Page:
Customers are the lifeblood of any business. Data about customer interactions provides insights into the health of the business and also helps managers improve that health.
Consider healthy restaurants. When they’re full of diners, the operation hums and the cash register rings. This is a heavy traffic situation. Restaurant traffic isn’t always heavy, nor is it always predictable. Savvy restaurateurs want to understand customer traffic patterns better so they might shape it, and in doing so improve their business performance.
Thankfully for restaurants (and other types of businesses), technological opportunities abound. Guest Wi-Fi may be one of the strongest, thanks to the analytics restaurants harvest from it. That data nourishes the decisions managers make, and better decisions lead to healthier bottom lines.
Who are your customers?
Learning about customers helps leading restaurants improve business performance. There’s one problem: most managers can’t get to know every diner personally.
Fortunately, they don’t have to. Every device that enters a restaurant (with a diner presumably in tow) has a unique identifier known as a media access control (MAC) address. Mobile devices (unless they’re turned off), continually ping the immediate vicinity looking for Wi-Fi access points (APs) to connect to. The “pings” they emit consist of a package of information that contains the MAC address.
Meanwhile, the guest Wi-Fi APs scan for nearby devices. With this mutual digital desire to connect, it won’t be long before the APs and devices make one another’s acquaintance. When they do, the guest Wi-Fi network records the MAC address in a database, a digital “guest book.” It also takes notes about their behavior, like their length of stay and whether they’re a repeat customer.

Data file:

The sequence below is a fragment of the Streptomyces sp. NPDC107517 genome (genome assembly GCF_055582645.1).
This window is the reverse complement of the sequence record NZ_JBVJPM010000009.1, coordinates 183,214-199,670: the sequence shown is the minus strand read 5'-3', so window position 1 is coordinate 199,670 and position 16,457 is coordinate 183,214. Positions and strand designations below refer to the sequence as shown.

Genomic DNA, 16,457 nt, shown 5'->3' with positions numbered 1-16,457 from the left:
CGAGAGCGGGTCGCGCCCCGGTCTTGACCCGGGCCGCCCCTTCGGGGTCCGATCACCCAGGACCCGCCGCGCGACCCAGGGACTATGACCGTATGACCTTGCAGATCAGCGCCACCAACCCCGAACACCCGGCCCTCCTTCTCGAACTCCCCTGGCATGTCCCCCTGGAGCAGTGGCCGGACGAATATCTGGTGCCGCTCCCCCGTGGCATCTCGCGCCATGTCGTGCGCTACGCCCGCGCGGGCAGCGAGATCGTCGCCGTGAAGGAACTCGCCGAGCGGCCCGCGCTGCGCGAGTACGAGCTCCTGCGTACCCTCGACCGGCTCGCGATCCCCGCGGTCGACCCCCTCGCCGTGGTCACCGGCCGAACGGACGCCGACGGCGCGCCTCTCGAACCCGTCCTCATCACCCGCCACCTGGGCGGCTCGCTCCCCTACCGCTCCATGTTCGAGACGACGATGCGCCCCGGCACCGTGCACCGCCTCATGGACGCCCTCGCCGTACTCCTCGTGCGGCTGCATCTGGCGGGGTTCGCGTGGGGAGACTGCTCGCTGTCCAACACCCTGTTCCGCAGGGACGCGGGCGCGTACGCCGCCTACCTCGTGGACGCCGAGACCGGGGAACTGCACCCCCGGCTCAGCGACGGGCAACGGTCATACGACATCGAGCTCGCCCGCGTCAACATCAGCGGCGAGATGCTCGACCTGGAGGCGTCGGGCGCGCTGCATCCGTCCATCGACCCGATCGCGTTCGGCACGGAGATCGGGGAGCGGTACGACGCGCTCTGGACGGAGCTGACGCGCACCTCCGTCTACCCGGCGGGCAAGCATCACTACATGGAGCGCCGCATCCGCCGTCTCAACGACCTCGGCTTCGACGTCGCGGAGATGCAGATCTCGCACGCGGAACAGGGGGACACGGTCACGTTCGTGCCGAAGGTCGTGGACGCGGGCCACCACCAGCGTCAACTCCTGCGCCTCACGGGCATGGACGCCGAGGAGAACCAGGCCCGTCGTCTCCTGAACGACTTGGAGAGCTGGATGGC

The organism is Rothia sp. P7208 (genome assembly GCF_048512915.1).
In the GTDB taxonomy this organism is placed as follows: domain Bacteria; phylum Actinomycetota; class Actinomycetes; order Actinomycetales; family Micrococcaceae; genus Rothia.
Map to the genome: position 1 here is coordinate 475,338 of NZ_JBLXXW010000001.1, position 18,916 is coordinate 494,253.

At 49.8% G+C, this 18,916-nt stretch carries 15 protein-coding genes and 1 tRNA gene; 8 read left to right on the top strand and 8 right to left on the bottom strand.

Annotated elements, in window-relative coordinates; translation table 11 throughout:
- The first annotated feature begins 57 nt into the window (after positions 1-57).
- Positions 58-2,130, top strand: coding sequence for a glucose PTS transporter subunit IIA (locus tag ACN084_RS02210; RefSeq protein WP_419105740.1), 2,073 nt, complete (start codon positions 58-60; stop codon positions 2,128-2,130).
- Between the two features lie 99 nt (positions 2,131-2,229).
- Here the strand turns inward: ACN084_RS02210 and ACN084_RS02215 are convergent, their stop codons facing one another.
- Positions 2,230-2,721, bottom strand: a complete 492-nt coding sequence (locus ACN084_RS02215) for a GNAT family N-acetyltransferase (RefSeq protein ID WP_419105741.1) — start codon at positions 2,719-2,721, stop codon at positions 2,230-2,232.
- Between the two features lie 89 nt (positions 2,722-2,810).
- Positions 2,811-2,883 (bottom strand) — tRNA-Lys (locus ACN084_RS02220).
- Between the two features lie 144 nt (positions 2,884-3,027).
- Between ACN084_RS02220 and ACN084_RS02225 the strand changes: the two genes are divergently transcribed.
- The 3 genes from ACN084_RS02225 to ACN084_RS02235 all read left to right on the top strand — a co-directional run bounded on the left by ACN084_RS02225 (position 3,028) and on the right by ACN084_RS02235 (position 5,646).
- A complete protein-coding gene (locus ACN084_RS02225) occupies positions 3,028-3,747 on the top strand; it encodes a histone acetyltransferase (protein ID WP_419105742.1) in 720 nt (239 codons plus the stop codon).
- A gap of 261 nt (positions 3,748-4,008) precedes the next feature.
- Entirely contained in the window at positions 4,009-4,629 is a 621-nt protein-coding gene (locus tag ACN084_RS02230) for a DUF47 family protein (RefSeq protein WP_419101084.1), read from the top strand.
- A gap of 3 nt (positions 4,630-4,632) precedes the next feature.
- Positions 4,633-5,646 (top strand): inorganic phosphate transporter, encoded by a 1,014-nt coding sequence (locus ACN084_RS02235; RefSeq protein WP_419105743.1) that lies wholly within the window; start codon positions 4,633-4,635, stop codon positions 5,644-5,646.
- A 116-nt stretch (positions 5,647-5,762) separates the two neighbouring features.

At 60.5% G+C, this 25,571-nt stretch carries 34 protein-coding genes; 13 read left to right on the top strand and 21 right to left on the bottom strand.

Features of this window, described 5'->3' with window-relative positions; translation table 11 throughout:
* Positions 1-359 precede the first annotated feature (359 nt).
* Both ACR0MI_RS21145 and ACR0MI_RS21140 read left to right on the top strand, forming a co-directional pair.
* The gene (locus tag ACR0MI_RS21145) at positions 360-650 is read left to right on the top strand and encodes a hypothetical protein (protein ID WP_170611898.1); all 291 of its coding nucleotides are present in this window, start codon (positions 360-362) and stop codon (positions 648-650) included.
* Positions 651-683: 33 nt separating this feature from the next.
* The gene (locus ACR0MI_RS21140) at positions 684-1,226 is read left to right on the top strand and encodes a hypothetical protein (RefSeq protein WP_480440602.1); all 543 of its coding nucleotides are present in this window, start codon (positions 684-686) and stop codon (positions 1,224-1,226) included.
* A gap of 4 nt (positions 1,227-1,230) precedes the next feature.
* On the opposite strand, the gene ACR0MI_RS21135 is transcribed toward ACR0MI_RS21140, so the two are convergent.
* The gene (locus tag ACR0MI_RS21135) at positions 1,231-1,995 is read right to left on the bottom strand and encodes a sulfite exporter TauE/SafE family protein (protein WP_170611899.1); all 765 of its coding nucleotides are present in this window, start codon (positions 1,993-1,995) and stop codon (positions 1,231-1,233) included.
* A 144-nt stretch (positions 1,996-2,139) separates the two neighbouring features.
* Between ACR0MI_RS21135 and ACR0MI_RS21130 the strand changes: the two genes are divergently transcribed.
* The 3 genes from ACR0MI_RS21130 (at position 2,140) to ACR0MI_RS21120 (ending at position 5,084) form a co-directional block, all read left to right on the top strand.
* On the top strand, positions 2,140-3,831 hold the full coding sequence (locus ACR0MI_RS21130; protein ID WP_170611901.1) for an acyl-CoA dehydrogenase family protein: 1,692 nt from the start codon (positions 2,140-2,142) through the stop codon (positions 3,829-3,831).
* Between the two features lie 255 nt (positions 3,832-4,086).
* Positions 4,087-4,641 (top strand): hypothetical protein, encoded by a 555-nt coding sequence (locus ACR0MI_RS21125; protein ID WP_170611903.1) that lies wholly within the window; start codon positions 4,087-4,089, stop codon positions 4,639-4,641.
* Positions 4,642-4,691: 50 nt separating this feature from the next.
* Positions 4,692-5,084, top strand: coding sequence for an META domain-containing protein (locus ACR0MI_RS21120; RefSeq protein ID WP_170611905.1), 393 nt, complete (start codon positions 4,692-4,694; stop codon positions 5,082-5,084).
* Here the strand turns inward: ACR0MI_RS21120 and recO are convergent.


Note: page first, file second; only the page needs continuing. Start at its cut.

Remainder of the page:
When they do sign in using a captive portal, an intelligent (or state-of-the-art) Wi-Fi system can put a name and email address to the MAC address. When customers use social media accounts to sign in, robust customer profiles take shape. Age, gender and language are but some of the details the guest Wi-Fi network gleans.
Restaurant managers might not get to know all their customers, but the guest Wi-Fi network does get to know them through their devices. All of this information can be interpreted by a Wi-Fi analytics tool. The manager, in turn, gets all sorts of data, like busy times and average length of stay – but these insights only scratch the surface.
What can analytics tools tell managers about customer behavior?
Restaurant managers have all sorts of questions about diners that analytics tools can answer:
- How many diners are first-time customers?
- Do more first-timers visit after marketing campaigns?
- Do they come back?
- How many diners are repeat customers? When and how often do they stop by? How long do they stay?
- When do they tend to eat at the restaurant? Breakfast, lunch, dinner or in between?
- What are the traffic patterns near the restaurant? (walk-bys walk-ins)
Wi-Fi analytics can answer these and many other questions. When they do, restaurant managers can make more informed decisions that lead to the benefits listed below.
How can managers use guest Wi-Fi analytics data to improve restaurant performance?
It goes without saying that guest Wi-Fi analytics has proven popular among restaurant managers. It enables them to use historical data to:
- create better staffing models
- create marketing campaigns aimed at boosting business during slow periods
- determine performance of individual marketing campaigns
- track conversion rates of people who view the restaurant menu at the front door
- build better relationships with regular customers
- survey regular customers to determine why they became regulars
- battle customer churn, perhaps by enticing customers who haven’t visited in a while (and who have provided their email addresses)
- determine how patterns differ from one location of a chain restaurant to the next
When a restaurant manager considers the insights it can generate, it’s easy to justify a guest Wi-Fi network as part of marketing spend, as an indispensable business improvement tool.
From the moment diners log on to a guest Wi-Fi network, they tell managers much about how they interact with the restaurant – without staff having to ask them! Both overarching trends and specific outliers add up to valuable insights. Those insights can help managers improve staff scheduling and other operating costs, marketing campaigns, diner relations and, ultimately, restaurant profitability.